INSIDED OSCA: THE BOLOGNESE MIRACLE THAT AMAZED THE WORLD

By Carlo Cavicchi 2024 review by James Loveridge Despite what its title may suggest, Inside OSCA: The Bolognese Miracle...

OILING THE COGS: Reg Bishop’s role in the British motor industry’s golden age

By Jim and Guy Loveridge 2024 review by Autolycus Once again, Jim and Guy Loveridge have brought into the...

Aspects of Motoring History # 19

Published August 2023. 132 pages, 60 black & white illustrations and charts and 26 full-colour images, softbound. Articles: Paul...

Aspects of Motoring History # 18

Published July 2022. 126 pages, 92 black & white illustrations and charts and 24 full-colour images, softbound. Articles: Craig...

News from 125 years ago, 1898 – an extract from The Autocar

This extract is in fact from the 9 February 1923 issue of The Autocar – looking back 25 years to 1898. The headline image is of a Ducroiset, built in Grenoble and powered by a front-mounted 8 h.p. two-cylinder horizontal engine. Georgano has very little on this car except to say that it was a heavy wagonette with belt drive to a countershaft and chain final drive, sold in England under the name Hercules.

Other news from 1898 included a report by H O Duncan on the French motor industry, with images of the Peugeot factory. Duncan was Managing Director of De Dion-Bouton France and Chairman of De Dion-Bouton London and closely connected with motoring from its inception. He took part in the first London to Brighton Run in 1896, founded some motor journals and contributed to many others.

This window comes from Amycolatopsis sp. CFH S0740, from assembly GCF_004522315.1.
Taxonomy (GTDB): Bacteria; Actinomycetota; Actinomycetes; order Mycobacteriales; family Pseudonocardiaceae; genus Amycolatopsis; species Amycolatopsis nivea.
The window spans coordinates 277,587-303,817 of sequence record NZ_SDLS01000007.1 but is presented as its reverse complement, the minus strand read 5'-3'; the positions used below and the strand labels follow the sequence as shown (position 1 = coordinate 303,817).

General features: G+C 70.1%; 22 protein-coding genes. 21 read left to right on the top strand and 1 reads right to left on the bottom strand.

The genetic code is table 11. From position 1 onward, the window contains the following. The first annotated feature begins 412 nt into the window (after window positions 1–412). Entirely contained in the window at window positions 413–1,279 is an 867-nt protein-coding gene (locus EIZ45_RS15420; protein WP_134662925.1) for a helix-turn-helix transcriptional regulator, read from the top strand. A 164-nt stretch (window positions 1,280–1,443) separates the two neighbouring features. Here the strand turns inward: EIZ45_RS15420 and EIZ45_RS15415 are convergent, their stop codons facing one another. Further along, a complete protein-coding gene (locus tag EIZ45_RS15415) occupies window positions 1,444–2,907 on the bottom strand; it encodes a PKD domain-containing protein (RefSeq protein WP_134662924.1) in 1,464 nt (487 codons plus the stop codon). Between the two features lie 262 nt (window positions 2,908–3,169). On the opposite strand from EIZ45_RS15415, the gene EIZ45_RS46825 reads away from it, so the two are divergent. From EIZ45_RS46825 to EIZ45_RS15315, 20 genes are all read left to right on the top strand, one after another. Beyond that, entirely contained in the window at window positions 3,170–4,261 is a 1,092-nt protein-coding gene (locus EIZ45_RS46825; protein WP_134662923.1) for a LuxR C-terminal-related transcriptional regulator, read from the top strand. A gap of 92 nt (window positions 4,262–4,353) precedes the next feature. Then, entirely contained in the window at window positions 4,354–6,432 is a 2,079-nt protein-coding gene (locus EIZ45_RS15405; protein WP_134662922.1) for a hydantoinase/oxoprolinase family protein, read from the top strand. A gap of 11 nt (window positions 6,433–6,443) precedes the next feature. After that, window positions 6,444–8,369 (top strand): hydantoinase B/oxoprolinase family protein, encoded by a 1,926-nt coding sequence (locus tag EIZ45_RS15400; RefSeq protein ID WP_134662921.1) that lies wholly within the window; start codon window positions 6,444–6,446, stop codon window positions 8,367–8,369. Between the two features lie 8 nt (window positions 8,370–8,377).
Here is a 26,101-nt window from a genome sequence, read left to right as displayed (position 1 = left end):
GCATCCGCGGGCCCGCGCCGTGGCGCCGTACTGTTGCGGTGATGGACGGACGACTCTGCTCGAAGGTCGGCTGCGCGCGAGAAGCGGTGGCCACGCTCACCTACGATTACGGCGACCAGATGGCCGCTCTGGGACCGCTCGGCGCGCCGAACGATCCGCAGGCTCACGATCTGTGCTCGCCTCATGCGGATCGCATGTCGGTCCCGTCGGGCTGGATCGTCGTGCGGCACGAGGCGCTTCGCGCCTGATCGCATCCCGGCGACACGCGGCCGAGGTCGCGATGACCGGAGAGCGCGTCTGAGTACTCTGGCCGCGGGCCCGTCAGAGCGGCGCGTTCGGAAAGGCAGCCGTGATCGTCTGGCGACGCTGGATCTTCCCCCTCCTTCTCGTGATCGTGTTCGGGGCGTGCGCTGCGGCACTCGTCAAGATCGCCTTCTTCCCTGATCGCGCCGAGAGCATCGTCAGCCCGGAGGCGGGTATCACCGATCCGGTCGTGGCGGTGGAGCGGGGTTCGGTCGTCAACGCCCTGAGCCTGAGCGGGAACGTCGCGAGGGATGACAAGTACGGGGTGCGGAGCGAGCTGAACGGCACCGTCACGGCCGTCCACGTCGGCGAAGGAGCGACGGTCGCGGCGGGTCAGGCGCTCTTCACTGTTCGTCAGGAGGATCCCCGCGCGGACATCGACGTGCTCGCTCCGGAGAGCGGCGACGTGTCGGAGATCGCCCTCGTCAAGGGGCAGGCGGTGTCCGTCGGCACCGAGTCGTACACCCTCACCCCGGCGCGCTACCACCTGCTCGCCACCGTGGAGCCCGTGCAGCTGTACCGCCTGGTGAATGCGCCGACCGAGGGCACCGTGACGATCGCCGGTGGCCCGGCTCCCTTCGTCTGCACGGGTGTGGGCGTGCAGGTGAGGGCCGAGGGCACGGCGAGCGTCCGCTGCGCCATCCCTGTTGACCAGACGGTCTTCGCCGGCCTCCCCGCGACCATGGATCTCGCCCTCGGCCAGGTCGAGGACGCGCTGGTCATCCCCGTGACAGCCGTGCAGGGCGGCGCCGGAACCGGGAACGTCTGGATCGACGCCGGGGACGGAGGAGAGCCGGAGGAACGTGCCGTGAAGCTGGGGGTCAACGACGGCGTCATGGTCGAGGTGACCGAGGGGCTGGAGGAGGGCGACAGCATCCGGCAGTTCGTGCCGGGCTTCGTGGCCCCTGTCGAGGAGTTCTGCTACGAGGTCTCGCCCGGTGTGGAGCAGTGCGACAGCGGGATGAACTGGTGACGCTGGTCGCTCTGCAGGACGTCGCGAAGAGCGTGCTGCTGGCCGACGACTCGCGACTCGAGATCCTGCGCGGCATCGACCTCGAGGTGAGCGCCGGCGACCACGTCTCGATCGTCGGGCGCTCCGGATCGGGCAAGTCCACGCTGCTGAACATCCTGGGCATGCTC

Toward and Philipson of Newcastle were reported as being the principal British exponents of the steam car, but seemingly were only producing experimental vehicles. Their company did not survive.

The most notable person mentioned in 1898 was Charles Rolls, who described his run from London to Wales for Christmas on the famous “No. 6” Panhard, winner of the Paris-Marseilles race. He encountered a slipping clutch and an ineffective sprag that was so worn from constant use that his car ran back on a hill. he spent the night at Swindon, after which the car continued with six people, their baggage, two boxes of tools and enough petrol for the remaining journey. Birdlip was safely descended “with all five brakes on”, and a stop to attend to a hot pump bearing was the only further incident before arrival at his family home The Hendre. Rolls considered that his report of this successful journey would “benefit the movement”. To us 125 years later the article brings home the uncertain nature of motoring 125 years ago.


Leave a Comment

Your email address will not be published. Required fields are marked *